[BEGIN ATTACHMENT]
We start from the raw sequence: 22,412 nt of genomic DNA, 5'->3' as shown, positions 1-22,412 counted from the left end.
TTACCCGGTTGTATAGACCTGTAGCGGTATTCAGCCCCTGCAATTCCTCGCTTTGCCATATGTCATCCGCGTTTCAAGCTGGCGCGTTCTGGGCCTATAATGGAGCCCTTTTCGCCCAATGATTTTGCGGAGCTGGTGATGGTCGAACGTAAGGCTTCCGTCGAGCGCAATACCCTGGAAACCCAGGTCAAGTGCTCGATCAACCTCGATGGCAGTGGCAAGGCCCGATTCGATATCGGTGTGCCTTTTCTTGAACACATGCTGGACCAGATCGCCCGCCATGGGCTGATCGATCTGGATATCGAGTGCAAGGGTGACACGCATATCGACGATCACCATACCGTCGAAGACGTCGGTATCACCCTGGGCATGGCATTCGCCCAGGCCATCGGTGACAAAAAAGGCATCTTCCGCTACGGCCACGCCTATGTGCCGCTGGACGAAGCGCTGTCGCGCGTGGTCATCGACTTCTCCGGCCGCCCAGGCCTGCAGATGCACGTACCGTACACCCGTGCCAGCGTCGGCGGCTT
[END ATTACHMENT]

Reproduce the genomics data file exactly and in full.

We start from the raw sequence: 22,412 nt of genomic DNA, 5'->3' as shown, positions 1-22,412 counted from the left end.
TTACCCGGTTGTATAGACCTGTAGCGGTATTCAGCCCCTGCAATTCCTCGCTTTGCCATATGTCATCCGCGTTTCAAGCTGGCGCGTTCTGGGCCTATAATGGAGCCCTTTTCGCCCAATGATTTTGCGGAGCTGGTGATGGTCGAACGTAAGGCTTCCGTCGAGCGCAATACCCTGGAAACCCAGGTCAAGTGCTCGATCAACCTCGATGGCAGTGGCAAGGCCCGATTCGATATCGGTGTGCCTTTTCTTGAACACATGCTGGACCAGATCGCCCGCCATGGGCTGATCGATCTGGATATCGAGTGCAAGGGTGACACGCATATCGACGATCACCATACCGTCGAAGACGTCGGTATCACCCTGGGCATGGCATTCGCCCAGGCCATCGGTGACAAAAAAGGCATCTTCCGCTACGGCCACGCCTATGTGCCGCTGGACGAAGCGCTGTCGCGCGTGGTCATCGACTTCTCCGGCCGCCCAGGCCTGCAGATGCACGTACCGTACACCCGTGCCAGCGTCGGCGGCTT